Tuesday, April 14, 2009
A Spirituality for Brokeness
I heard an interesting interview with Terry Taylor, the director of Interfaith Paths to Peace. The interview is a promotion for his book, A Spirituality for Brokeness - Discovering Your Deepest Self in Difficult Times. This seems so timely to me as more and more people around me seem to talk about brokeness. Listen to his interview on State of Affairs http://www.wfpl.org/CMS/?p=4429 .
Taylor speaks of mending as opposed to healing: “Healing implies that you will return to the way you were before you were broken. Mending, to me, implies that in some sense you are whole but you have been put back together… but the scars show, the stitches show.”
Often it is during the difficult times that your relationship with God deepens. This book recognizes that it is important to embrace the difficulties you have experienced (not that you would want to relive them) because they (and your responses to them) have made you the person you are. The book explores different faith-based methods of mending. Observing a Sabbath as a means to rest and to restore is one method http://www.practicingourfaith.org/prct_keeping_ways_ideas.html. In my recent study of Mark, this was an important message from Jesus; that God has given us the gift of Sabbath to rest. It is to help mankind as God recognizes our need to re-charge ourselves. Lectio Divina (http://www.valyermo.com/ld-art.html), the Islamic practice of praying five times a day, and the Buddhist meditation practice called Tonglen http://www.shambhala.org/teachers/pema/tonglen1.php are methods Taylor explores in his book. Taylor teaches that using the practices (methods) from Christianity, Hinduism, Judaism, Buddhism, and Islam, while keeping your own spiritual beliefs (truths) can be beneficial to sorting through your difficulty as you mend your brokeness. As an example, he asks the question, would it not be helpful within your Christian belief to set aside five times of prayer each day that would be honored even if you were in class, in a meeting, or in the middle of a chore? In this, he suggests using a muslim practice to support one's own belief (whatever that may be, but in this case Christianity) as a way to set aside anxiety and find the power of God through structure, commitment and time throughout your day.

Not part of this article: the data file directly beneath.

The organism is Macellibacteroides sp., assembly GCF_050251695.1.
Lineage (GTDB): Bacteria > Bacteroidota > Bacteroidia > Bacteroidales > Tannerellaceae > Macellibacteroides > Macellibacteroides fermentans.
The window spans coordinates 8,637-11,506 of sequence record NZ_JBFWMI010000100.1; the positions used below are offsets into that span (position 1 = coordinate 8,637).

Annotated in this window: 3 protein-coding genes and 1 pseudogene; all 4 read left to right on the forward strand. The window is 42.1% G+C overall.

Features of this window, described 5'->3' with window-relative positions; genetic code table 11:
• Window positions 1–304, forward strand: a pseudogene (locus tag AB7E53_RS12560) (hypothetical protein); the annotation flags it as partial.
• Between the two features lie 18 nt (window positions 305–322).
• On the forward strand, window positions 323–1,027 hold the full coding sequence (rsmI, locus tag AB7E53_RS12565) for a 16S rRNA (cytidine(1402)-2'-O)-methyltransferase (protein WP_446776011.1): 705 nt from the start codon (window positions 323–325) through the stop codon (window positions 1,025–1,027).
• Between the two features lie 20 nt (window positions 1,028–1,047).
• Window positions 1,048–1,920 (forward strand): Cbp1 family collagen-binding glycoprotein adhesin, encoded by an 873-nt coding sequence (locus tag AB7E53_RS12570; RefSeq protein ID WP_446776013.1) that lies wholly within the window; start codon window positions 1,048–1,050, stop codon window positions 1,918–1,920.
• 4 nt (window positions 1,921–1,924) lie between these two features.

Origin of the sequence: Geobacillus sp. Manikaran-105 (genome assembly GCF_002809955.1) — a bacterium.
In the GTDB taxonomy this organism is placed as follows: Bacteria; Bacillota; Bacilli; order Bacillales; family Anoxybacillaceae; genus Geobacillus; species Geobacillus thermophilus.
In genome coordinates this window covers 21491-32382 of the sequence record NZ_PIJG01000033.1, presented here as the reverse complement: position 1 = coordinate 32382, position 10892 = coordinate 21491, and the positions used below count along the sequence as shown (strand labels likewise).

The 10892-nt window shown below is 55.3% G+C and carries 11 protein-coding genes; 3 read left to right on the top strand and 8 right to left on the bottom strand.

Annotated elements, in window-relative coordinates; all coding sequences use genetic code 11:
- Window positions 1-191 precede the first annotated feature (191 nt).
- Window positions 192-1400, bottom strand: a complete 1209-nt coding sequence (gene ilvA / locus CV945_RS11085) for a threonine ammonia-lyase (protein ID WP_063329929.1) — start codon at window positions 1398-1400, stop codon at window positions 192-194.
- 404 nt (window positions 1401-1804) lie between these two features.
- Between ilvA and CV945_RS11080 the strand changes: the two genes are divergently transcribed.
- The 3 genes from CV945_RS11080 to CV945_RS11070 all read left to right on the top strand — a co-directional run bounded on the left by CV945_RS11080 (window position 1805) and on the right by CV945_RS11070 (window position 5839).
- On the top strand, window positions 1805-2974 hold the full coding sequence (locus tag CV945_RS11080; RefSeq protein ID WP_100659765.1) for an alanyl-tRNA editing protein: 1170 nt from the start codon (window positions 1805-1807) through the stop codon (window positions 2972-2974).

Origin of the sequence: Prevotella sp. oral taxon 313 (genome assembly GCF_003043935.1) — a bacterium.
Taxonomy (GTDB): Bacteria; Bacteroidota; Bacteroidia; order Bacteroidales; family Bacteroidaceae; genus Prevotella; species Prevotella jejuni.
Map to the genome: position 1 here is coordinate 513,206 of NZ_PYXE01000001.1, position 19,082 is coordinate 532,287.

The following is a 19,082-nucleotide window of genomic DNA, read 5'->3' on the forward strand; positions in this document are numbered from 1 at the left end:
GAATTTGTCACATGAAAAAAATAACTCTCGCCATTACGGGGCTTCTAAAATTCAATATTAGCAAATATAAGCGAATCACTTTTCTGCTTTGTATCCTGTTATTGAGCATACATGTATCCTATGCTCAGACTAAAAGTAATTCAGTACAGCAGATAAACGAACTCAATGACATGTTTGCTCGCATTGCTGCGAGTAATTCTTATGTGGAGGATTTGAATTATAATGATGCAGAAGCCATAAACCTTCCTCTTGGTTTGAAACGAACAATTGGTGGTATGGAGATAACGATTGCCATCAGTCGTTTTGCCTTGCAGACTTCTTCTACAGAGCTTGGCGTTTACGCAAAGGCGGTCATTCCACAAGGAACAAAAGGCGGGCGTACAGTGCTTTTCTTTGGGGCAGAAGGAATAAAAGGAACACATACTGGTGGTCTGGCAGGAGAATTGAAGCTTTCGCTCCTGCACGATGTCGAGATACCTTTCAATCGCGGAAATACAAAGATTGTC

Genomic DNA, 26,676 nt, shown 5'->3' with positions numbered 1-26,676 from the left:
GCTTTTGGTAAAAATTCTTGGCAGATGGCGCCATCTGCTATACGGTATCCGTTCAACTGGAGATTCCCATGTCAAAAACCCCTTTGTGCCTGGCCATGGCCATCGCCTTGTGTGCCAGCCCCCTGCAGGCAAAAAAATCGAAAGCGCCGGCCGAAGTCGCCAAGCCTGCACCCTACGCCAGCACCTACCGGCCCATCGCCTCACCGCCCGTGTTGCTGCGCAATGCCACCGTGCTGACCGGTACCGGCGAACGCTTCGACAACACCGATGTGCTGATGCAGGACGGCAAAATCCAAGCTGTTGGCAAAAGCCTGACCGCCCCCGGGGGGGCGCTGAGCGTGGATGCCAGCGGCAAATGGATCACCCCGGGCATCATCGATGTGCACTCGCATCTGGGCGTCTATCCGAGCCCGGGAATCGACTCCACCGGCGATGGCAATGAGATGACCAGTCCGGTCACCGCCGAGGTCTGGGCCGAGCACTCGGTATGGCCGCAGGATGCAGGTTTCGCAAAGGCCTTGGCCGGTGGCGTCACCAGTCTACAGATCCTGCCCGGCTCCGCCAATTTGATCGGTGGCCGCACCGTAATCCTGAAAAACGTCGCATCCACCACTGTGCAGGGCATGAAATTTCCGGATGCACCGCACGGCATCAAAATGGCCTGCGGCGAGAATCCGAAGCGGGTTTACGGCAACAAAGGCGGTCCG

Taylor will hold book signings Thursday, April 16 at 7 p.m. at Carmichael’s Bookstore, 2720 Frankfort Ave. and Saturday, April 25 at 3 p.m. at Destinations Booksellers, 604 E. Spring St. in New Albany, Ind.
Something for your glittering eyes:
The Pharisees said to Jesus, "Look, why are your disciples doing
what is not lawful on the sabbath?" Then he said to them, "The sabbath was made for humankind, and not humankind for the sabbath;
so the Son of Man is lord even of the Sabbath.".— Mark 2:24, 27-28
at 10:12 PM